In compelling the parties to act in

In respecting the principle of Party
Autonomy the process of Arbitration and Arbitral Tribunal stands free from
Court interference. However it is observed that this veil is removed in few circumstances,
where courts intervene to the matter in assisting the process. This may include
deciding the validity of the agreement, appointing and removal of arbitrators etc.
The court holds the supreme authority determine the validity of the agreement. Either
a party or the Arbitrator may refer the matter to the courts. In situations
where the parties fail to agree upon the composition of arbitrators nor their
appointment, the matter shall be referred to the courts. On the other hand it
the parties are not satisfied with the arbitrator nor if a party with reasonable
grounds believes that the Arbitrator has caused prejudice, may seek the
assistance of the court. In the Supreme Court case “Reliance Industries Ltd.
& Ors. Vs. Union of India” it was held that independence and impartiality are
important factors in appointing arbitrators1.


Though the Arbitration tribunal may have
exclusive powers to impose awards in accordance with the terms and conditions
of the agreement, it lacks the power to grand orders to the parties compelling
to perform the award. In a scenario where a party refuses to accept the award,
the party itself or the other shall seek the assistance of the Courts, where
with reasonable grounds courts may either issue an order compelling the parties
to act in accordance with the award of the tribunal or review the award. The
Arbitration Tribunal has no power over third parties who are outside of the
contract. For instance the tribunal cannot compel third parties to attend
hearing. Only the parties to the contract are binding, as a result they cannot
agree upon terms which directly affect third parties.  Sec.332 of
the Sri Lankan act states that, it is mandatory to file a petition in High
Court in order to enforce a foreign arbitral award. This might not be
applicable in other jurisdictions, but it up holds the doctrine of public

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The principle of Public Policy ois the far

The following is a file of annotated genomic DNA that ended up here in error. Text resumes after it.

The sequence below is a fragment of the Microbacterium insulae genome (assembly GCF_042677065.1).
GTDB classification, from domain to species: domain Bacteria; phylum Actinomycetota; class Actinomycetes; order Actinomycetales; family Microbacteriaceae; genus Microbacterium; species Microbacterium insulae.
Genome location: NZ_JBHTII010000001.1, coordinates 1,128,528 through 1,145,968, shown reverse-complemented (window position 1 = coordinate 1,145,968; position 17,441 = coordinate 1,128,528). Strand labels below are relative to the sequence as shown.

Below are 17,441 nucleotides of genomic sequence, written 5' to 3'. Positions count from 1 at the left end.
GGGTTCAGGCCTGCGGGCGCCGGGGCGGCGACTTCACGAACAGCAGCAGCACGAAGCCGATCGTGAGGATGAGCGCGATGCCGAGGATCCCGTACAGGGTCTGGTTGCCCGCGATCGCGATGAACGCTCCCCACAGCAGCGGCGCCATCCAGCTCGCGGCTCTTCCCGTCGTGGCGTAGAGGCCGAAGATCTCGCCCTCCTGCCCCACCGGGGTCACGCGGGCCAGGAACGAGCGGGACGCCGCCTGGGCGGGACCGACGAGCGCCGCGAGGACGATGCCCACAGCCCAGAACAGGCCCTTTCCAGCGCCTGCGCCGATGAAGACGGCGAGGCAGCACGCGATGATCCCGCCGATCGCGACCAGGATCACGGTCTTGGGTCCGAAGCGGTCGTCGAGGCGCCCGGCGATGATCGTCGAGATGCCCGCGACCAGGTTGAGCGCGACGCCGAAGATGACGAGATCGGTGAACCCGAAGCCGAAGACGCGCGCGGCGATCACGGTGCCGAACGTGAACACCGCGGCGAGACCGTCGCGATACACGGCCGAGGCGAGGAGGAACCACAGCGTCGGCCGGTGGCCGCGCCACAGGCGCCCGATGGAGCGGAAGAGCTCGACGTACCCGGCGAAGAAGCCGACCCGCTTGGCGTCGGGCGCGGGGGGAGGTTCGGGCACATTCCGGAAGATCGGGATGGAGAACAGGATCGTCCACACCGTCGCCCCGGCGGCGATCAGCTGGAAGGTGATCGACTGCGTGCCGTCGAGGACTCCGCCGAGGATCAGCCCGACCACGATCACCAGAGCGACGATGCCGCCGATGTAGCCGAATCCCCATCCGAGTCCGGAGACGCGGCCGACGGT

framed limitation to the principle of Party autonomy. In different
jurisdictions, there may be different policies establish in order to secure the
smooth run of the society. These policies are to be adhered by all components
the society with no exception to the foreign bodies. There may be instances
where either the issue or the award of the arbitration is contrary to public
policy, which may cause injury to the public good. Public policy in commonly
connected with the culture, moral values and beliefs of the society. As a result
of this importance where any violation to the public policy principles may lead
the award null and void. The term “public policy” has been generally accepted
as any conduct, which violates fundamental conceptions of legal order in the
country concerned. The Supreme Court of India in the case of “Bharat Heavy
Electricals Vs. C.N. Garg”3,
has interpreted the term contrary to public policy to mean any agreement that
is against the fundamental policy of the country, interest of the country, morality,
justice and legal norms. Thus, the term “public policy” has been generally
accepted as any conduct, which violates fundamental conceptions of legal order
in the country concerned.


As the basis for public policy are
sociological factors courts from different jurisdictions have interpreted the
term public policy in different ways. This has left a vague nature to the
concept of public policy. Though it provides a limitation to the principle of
party autonomy it prevents the execution of illegal or immoral contracts and


Apart from public policy National laws
of many of jurisdictions provide that certain categories of disputes are not being
capable settled by arbitration. These disputes are viewed as non-arbitrable
disputes which to referred to litigation or other legal body as prescribed by
the domestic laws.  Article V(ii)(a) of
New York Convention4
provides that a state can refuse enforcement and recognition of an arbitral
award if it finds that “the subject matter of the difference is not capable of
settlement by arbitration under the law of that country.” here, the Convention
only refers lex arbitri where the award
is sought to be enforced. This doctrine rests on the idea that certain public
rights and interests of third parties require extensive protection that can
only be produced by governmental authorities. As a result, agreements to solve
disputes on these rights and interests cannot be given effect. In other words with
regard to those specific disputes, the arbitrator has no competence whatsoever
to deliver a verdict. As a result the parties do not retain their given freedom
to exclude the jurisdiction of national courts. In most jurisdiction disputes
relating to intellectual property, public relations, labor relations are viewed
as non-arbitrable disputes.

1 AIR 2014 SC 2342

2 Arbitration Act
No 11 1995


4 The United
Nations Convention on the Recognition and Enforcement of Foreign Arbitral
Awards of 1958